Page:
We have always had a particular regard for the one thing that gives us the privilege of doing what we love: our Land.
We protect the hills from erosion by ensuring grass grows between vine rows during the winter and by sowing graminaceous and leguminous plants micronized with different microorganisms, giving rise to a remarkable biodiversity, both above and below the surface of the soil. We never use chemical herbicides and always clean vine fields mechanically.
We comply with agro-environmental measures which aim to reduce the use of plant protection chemicals and fertilisers. We intervene manually to ensure an ideal micro climate for ripening bunches.
We are convinced that wine is all about the vine field: healthy plants and healthy grapes will inevitably result in an excellent product. Our job is to gently accompany them along the way.
The agronomy professor would say “always remember that in nature not a single two square metres of land are the same“. The distinction between estates was inspired by this teaching; some are kilometres apart whereas others are much closer together, despite varying considerably in terms of soil altitude and exposure, yielding different grapes.
Despite always having been grape farmers, our cellar was first opened in 2014, when we joined forces to vinify our own grapes ourselves. On the day of the ribbon cutting, we thought we had achieved the pinnacle of technology, however with the passing of seasons, climate change and more in-depth knowledge of each lot of land, year after year we implemented new technologies on the farm and in the cellar, enabling us to experiment new paths for each variety, striving to express the excellence of these lands at superior oenological levels.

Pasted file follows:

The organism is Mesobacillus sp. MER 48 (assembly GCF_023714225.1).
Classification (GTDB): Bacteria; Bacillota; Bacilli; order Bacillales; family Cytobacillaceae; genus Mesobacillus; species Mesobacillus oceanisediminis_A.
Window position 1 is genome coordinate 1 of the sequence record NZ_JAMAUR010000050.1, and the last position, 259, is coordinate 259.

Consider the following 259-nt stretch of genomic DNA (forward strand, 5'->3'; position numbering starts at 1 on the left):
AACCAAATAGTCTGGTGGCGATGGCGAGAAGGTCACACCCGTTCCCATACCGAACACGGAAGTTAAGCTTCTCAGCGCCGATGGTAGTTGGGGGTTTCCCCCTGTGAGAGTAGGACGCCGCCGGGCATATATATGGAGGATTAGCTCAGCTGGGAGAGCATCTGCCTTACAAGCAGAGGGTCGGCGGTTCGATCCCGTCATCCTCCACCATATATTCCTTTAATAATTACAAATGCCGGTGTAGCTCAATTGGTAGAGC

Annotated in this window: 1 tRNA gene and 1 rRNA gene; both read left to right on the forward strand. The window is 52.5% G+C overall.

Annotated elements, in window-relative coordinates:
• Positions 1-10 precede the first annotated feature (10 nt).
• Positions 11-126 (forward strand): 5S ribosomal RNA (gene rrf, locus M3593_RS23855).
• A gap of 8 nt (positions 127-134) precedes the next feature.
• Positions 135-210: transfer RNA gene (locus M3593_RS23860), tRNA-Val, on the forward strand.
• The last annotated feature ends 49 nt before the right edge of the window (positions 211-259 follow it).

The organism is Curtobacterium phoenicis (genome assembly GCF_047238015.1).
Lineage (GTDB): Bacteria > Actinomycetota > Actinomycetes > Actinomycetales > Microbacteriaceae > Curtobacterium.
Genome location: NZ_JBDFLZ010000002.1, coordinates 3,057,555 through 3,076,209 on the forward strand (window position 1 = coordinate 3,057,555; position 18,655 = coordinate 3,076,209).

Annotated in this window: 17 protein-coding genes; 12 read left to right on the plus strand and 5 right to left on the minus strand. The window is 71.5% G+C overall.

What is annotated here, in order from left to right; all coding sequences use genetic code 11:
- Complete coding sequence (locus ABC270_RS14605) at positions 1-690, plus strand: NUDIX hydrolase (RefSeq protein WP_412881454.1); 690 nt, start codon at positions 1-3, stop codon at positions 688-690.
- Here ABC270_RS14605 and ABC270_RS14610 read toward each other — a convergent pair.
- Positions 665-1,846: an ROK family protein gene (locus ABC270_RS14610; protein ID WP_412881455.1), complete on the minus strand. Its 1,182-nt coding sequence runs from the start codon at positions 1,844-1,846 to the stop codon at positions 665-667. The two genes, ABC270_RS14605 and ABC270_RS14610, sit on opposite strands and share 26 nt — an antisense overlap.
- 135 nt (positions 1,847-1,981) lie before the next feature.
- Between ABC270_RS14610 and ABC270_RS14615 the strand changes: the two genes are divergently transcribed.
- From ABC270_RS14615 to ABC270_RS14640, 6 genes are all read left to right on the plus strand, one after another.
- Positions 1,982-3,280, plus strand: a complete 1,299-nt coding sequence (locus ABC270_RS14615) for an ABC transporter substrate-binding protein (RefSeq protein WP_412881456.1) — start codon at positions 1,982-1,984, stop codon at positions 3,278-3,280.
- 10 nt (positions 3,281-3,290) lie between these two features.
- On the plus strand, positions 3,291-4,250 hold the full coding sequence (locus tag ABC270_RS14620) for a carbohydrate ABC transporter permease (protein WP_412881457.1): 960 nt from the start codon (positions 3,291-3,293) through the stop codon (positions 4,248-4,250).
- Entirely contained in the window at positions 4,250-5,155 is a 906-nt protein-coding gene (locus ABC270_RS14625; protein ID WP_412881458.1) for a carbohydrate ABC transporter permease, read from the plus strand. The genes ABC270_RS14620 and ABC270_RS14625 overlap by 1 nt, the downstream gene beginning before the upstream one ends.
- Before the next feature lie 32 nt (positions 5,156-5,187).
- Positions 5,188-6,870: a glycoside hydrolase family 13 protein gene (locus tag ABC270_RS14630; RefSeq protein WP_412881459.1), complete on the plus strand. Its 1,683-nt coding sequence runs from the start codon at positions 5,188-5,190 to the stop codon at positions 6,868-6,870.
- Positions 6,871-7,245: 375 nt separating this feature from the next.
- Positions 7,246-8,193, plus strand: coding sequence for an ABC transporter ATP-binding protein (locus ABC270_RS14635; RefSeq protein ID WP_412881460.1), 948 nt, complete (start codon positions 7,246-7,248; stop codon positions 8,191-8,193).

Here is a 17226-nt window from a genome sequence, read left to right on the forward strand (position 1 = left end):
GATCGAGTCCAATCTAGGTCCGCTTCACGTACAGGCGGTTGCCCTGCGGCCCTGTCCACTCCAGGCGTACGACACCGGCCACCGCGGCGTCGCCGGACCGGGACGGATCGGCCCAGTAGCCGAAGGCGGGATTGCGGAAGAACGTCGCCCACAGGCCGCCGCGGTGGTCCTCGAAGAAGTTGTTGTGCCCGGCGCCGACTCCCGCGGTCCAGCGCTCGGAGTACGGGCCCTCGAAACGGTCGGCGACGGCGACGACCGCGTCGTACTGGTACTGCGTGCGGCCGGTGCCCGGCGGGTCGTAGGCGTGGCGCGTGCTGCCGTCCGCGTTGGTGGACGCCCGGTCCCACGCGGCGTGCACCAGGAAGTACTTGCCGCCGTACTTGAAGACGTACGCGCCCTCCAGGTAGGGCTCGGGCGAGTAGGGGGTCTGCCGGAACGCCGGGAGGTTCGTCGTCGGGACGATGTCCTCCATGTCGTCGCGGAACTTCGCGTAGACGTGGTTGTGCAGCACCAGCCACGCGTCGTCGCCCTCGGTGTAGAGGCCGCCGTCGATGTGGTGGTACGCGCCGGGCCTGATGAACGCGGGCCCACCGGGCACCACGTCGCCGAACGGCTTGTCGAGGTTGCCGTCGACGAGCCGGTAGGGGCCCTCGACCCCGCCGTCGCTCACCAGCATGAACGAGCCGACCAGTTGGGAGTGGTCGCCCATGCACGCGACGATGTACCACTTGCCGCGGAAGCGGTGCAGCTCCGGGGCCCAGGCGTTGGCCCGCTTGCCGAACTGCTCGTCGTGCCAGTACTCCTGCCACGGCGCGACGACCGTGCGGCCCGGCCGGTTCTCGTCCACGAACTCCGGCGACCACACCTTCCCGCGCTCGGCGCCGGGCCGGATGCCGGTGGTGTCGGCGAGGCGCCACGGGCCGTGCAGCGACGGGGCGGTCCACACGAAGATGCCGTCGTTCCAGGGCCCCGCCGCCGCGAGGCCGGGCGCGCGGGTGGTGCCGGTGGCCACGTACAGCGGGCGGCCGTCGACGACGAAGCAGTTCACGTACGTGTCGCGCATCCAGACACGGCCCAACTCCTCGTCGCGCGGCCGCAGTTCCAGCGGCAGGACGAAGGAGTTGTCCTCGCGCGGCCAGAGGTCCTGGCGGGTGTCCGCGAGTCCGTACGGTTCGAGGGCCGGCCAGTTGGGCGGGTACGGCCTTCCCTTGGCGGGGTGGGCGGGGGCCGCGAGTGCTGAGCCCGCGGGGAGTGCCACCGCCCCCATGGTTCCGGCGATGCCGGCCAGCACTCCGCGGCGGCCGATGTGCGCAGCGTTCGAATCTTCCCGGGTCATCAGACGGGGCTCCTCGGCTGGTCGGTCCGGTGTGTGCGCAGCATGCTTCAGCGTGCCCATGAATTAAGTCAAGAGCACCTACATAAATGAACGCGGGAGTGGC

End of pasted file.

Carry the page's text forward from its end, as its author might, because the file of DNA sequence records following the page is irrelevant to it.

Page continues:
Today, fundamentally we use two lines for the production of whites and reds. White grapes are all hand picked and left to cool in a refrigerated cell over night in crates. They are then delicately de-stemmed to ensure they remain as intact as possible, cryomacerated for more or less time according to the variety and gently pressed in the absence of oxygen under nitrogen to prevent oxidation. The resulting must ferments in temperature controlled stainless steel barrels.
Red grapes are harvested partly by hand and partly by machine, de-stemmed and left to ferment for more or less time according to the variety, in temperature controlled steel barrels and with programmed pumping over. Fermentation is followed by maceration. The resulting wine is placed in steel barrels where it finishes malolactic fermentation.
According to the type of wine, successive ageing takes place in cement, large wooden barrels, tonneaux and oak barriques. Our continuous research, pursued with the support of our in-house laboratory, inspires tireless and continuous product improvement. We are proud to say that the farm is continuously growing in terms of quality and each year new resources are invested to enable improvements to each wine.